The Pittsburgh Steelers are preparing to enjoy quite a weekend with major representation in Canton. As part of both the 2020 and 2021 classes, as well as the Centennial Slate members from last year, they are preparing to induct five of their own into the Pro Football Hall of Fame.
That includes former guard Alan Faneca as part of the class of 2021, a member of the 2000s All-Decade team who has waited long enough for his opportunity to get his gold jacket. And he believes his presenter will one day join him. That would be the Steelers’ all-time leading receiver, Hines Ward.
“He will get into Canton. It’s just a matter of time, I feel”, he told reporters earlier today during his media availability session for Hall of Fame weekend. “He is a Hall of Famer. It’s just a matter of when he gets in. The reason I picked Hines was, he and I had so many conversations, and so many discussions over the times, just really bonded over those moments”.
Ward recorded 1,000 receptions for the Steelers over the course of his 14-year career, from 1998 through 2011, compiling 12,083 yards along the way with 85 touchdowns. He is a two-time Super Bowl champion, a Super Bowl MVP, and a four-time Pro Bowler.
He was drafted in the third round in 1998, the year the Steelers also used their first-round draft pick on Faneca, who himself would go on to be a nine-time Pro Bowler and six-time first-team All-Pro, winning the 2005 Super Bowl together.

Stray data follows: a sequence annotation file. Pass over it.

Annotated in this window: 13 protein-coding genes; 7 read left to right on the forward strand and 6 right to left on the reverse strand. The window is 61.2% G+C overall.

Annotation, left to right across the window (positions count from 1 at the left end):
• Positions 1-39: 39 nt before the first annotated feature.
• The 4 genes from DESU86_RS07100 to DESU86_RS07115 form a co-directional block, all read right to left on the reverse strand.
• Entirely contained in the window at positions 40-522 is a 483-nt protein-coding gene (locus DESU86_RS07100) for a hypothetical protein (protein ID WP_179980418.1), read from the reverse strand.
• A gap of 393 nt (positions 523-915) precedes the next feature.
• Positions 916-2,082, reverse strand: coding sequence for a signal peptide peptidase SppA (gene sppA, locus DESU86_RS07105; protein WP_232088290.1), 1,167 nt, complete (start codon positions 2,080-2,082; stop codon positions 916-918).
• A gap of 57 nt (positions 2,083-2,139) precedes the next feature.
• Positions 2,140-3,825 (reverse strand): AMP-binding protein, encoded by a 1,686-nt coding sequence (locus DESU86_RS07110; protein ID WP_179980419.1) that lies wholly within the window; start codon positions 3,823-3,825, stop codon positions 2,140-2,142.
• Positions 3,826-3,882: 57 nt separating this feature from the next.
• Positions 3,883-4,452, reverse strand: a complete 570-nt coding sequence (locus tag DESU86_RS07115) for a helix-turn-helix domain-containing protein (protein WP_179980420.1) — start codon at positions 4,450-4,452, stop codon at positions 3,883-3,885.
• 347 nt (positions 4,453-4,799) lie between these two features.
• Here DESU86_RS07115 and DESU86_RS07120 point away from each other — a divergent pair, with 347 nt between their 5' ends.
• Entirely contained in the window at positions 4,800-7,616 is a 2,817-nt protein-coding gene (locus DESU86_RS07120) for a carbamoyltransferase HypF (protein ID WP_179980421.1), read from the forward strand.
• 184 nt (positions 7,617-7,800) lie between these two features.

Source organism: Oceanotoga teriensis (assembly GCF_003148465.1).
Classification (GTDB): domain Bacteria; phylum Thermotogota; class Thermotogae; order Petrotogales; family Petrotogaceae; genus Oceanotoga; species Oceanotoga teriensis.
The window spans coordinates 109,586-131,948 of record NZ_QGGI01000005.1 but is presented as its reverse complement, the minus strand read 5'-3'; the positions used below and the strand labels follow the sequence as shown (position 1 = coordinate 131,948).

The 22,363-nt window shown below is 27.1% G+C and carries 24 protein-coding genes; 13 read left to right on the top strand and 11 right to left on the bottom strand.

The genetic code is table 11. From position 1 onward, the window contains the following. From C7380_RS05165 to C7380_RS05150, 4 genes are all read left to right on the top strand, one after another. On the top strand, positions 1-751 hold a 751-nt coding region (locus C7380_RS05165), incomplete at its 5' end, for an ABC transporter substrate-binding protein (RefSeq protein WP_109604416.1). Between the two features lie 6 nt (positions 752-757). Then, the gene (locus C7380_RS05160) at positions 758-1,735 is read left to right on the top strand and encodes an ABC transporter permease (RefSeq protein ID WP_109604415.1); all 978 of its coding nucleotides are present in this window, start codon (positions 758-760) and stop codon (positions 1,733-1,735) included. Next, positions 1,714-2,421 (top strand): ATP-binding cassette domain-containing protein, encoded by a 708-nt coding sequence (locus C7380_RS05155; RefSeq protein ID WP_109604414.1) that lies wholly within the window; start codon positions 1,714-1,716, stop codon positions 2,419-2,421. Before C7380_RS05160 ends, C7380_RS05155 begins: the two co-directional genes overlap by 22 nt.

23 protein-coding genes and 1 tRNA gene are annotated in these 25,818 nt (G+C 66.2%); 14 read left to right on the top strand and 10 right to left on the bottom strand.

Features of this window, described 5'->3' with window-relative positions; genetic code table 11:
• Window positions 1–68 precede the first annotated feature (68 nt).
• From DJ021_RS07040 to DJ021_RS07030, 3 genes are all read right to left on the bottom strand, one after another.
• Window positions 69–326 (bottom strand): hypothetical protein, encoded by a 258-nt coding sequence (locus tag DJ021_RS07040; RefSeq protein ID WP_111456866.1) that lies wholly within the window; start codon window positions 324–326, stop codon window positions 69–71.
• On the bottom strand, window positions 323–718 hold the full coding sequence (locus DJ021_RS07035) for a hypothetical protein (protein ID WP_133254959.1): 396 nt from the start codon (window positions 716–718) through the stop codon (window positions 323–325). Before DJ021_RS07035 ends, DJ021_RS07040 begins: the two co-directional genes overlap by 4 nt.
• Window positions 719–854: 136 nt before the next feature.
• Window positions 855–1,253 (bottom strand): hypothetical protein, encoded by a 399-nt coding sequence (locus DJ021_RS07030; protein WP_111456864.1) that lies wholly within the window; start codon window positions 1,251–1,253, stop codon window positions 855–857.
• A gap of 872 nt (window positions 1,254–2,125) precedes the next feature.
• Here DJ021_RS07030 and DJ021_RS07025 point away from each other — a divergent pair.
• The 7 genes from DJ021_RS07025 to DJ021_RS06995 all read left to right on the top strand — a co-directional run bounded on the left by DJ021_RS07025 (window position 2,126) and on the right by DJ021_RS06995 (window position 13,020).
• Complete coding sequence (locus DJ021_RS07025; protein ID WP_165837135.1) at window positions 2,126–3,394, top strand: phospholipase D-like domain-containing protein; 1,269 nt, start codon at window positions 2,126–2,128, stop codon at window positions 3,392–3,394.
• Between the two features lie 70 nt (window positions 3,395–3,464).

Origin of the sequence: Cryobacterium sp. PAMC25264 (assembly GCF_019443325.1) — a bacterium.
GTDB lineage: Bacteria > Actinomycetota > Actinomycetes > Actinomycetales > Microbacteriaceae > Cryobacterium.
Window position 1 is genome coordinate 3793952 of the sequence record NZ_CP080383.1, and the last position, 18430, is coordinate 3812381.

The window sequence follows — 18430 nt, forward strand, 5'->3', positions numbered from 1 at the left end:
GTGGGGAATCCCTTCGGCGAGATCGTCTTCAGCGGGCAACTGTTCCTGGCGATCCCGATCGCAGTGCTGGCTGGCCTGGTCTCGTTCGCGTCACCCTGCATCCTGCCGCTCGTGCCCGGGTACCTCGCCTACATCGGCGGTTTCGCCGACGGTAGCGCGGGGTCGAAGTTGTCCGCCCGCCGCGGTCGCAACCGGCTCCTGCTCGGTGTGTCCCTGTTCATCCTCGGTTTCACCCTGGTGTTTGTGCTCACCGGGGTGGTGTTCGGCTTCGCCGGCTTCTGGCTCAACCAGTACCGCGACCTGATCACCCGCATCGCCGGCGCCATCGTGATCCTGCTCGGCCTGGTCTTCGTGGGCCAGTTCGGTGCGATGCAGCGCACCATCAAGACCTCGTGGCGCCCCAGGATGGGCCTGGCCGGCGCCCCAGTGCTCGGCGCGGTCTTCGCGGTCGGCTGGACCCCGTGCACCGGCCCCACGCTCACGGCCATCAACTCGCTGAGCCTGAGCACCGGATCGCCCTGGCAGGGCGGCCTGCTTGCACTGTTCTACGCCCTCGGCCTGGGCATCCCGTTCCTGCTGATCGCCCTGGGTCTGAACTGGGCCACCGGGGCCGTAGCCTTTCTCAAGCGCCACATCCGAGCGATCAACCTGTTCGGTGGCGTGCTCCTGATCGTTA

“We grew up together. We came in together out of college together, and grew up in the Steelers organization together, bringing the team along to where we were”, Faneca said of Ward about why he chose his teammate as his presenter for enshrinement. “We just had a really good bond, and that’s kind of where it ended up. I just wanted somebody that represented me and the same mentality. Hines and I have a lot of the same characteristics and mentalities that got us where we are. We’re very similar, and that’s how we became who we are as players. That meant a lot to me in picking him”.
As far as Ward is concerned, it’s worth reminding that, though his numbers globally may not look remarkable in comparison to what many young wide receivers are doing today, he played on a run-heavy team even during an era of the game that was more focused on the run, or at least a balanced offense.
He was the team’s clear leading receiver for much of his career, yet the only topped 150 targets twice. Antonio Brown got that in five consecutive seasons. Brown finished his nine-year Steelers career with 837 receptions for 11,207 yards and 74 touchdowns.
Personally speaking, I don’t think Ward ever makes it into the Hall of Fame, at least not as a modern candidate. The Hall is about numbers for the most part. He ranks 26th all-time in receiving yards, 14th in receptions, and tied for 16th in receiving touchdowns. But time will tell; perhaps Faneca will be right, and his advocacy won’t hurt.